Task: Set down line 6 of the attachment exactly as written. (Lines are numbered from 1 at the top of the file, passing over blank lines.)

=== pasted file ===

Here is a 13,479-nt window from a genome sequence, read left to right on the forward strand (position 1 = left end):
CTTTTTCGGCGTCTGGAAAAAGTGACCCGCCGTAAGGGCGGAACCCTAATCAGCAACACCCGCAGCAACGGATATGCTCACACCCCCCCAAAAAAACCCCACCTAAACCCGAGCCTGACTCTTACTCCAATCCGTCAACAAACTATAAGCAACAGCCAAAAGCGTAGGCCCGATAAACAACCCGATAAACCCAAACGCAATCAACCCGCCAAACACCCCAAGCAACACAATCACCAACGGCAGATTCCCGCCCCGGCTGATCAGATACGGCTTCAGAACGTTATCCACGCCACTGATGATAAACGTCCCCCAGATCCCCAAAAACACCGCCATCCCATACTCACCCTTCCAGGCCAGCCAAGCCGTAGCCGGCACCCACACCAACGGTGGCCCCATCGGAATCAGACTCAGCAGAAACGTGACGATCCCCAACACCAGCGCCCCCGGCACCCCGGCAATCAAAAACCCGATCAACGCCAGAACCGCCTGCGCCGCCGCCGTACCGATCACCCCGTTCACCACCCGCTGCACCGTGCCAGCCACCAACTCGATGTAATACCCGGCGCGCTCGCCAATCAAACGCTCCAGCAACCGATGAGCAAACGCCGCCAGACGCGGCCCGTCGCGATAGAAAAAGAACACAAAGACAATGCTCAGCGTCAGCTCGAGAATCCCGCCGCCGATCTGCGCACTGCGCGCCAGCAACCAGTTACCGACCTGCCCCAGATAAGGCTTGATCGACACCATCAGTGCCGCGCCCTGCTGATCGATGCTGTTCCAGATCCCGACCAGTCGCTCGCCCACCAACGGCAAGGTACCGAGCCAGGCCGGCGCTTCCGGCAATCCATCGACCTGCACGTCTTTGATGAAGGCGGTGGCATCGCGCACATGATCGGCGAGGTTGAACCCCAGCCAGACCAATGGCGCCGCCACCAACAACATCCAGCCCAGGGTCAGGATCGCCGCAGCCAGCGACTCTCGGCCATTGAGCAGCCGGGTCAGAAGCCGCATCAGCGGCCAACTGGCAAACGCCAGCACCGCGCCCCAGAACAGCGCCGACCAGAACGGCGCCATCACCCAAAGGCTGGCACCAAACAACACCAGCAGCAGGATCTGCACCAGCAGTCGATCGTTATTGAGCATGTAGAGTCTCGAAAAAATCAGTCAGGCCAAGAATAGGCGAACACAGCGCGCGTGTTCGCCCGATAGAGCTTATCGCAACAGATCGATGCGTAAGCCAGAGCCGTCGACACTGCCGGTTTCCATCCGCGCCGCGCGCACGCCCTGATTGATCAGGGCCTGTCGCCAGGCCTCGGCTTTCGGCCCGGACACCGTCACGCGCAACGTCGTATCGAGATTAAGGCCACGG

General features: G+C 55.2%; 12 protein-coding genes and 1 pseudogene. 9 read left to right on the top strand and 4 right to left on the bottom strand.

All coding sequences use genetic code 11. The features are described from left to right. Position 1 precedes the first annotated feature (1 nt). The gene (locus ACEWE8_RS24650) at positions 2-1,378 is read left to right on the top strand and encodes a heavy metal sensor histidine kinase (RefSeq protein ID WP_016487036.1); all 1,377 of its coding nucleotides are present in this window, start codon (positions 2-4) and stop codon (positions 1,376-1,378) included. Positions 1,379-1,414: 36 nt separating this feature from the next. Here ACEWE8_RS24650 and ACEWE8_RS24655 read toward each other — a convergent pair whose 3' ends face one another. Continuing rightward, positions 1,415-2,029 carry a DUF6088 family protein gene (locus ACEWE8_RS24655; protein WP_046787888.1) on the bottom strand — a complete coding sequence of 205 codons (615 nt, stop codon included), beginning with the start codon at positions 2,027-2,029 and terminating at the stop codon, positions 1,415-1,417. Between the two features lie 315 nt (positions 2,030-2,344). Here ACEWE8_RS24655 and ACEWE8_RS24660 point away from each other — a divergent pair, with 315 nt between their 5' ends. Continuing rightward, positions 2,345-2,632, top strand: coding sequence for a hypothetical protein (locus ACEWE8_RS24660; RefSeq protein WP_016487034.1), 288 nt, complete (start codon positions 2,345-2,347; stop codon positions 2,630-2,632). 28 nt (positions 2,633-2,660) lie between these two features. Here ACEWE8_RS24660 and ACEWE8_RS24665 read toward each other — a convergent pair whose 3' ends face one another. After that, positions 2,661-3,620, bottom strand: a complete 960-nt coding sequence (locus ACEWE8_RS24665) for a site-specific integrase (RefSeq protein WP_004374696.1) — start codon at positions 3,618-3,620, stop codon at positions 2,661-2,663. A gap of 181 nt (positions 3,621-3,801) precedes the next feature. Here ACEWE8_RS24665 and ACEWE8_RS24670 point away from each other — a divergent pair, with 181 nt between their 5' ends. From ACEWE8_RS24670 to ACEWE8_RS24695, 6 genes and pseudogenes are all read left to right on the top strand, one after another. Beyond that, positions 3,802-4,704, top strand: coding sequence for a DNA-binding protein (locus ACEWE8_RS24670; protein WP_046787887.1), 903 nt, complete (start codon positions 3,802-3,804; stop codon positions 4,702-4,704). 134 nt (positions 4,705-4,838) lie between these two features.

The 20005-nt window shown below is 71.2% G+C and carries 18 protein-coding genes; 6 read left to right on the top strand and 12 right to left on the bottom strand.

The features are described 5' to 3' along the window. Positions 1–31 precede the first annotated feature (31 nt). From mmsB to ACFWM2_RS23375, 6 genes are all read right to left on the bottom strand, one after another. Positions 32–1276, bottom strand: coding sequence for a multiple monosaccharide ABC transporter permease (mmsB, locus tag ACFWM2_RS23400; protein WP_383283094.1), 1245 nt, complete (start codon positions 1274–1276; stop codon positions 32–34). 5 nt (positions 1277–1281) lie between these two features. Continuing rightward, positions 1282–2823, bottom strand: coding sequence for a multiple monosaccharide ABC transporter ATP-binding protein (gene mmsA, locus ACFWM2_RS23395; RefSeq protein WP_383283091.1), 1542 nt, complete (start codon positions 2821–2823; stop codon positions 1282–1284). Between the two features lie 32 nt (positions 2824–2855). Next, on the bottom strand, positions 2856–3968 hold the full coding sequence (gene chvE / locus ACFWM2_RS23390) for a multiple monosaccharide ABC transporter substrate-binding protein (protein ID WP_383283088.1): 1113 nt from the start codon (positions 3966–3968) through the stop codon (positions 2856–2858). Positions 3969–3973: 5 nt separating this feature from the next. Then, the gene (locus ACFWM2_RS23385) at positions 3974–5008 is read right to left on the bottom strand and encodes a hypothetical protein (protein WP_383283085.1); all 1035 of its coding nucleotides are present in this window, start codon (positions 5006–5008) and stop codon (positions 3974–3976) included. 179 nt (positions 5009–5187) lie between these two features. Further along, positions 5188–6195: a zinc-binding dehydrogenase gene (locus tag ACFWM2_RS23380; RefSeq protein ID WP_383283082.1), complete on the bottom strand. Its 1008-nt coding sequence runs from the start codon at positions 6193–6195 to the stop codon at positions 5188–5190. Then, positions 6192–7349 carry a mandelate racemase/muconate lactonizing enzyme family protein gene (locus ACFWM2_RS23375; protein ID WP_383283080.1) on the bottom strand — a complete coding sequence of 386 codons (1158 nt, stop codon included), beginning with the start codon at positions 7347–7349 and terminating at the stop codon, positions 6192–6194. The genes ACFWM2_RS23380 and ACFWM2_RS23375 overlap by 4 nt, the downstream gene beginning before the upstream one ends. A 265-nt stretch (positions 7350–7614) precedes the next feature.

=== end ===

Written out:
The features are described 5' to 3' along the window. Positions 1–31 precede the first annotated feature (31 nt). From mmsB to ACFWM2_RS23375, 6 genes are all read right to left on the bottom strand, one after another. Positions 32–1276, bottom strand: coding sequence for a multiple monosaccharide ABC transporter permease (mmsB, locus tag ACFWM2_RS23400; protein WP_383283094.1), 1245 nt, complete (start codon positions 1274–1276; stop codon positions 32–34). 5 nt (positions 1277–1281) lie between these two features. Continuing rightward, positions 1282–2823, bottom strand: coding sequence for a multiple monosaccharide ABC transporter ATP-binding protein (gene mmsA, locus ACFWM2_RS23395; RefSeq protein WP_383283091.1), 1542 nt, complete (start codon positions 2821–2823; stop codon positions 1282–1284). Between the two features lie 32 nt (positions 2824–2855). Next, on the bottom strand, positions 2856–3968 hold the full coding sequence (gene chvE / locus ACFWM2_RS23390) for a multiple monosaccharide ABC transporter substrate-binding protein (protein ID WP_383283088.1): 1113 nt from the start codon (positions 3966–3968) through the stop codon (positions 2856–2858). Positions 3969–3973: 5 nt separating this feature from the next. Then, the gene (locus ACFWM2_RS23385) at positions 3974–5008 is read right to left on the bottom strand and encodes a hypothetical protein (protein WP_383283085.1); all 1035 of its coding nucleotides are present in this window, start codon (positions 5006–5008) and stop codon (positions 3974–3976) included. 179 nt (positions 5009–5187) lie between these two features. Further along, positions 5188–6195: a zinc-binding dehydrogenase gene (locus tag ACFWM2_RS23380; RefSeq protein ID WP_383283082.1), complete on the bottom strand. Its 1008-nt coding sequence runs from the start codon at positions 6193–6195 to the stop codon at positions 5188–5190. Then, positions 6192–7349 carry a mandelate racemase/muconate lactonizing enzyme family protein gene (locus ACFWM2_RS23375; protein ID WP_383283080.1) on the bottom strand — a complete coding sequence of 386 codons (1158 nt, stop codon included), beginning with the start codon at positions 7347–7349 and terminating at the stop codon, positions 6192–6194. The genes ACFWM2_RS23380 and ACFWM2_RS23375 overlap by 4 nt, the downstream gene beginning before the upstream one ends. A 265-nt stretch (positions 7350–7614) precedes the next feature.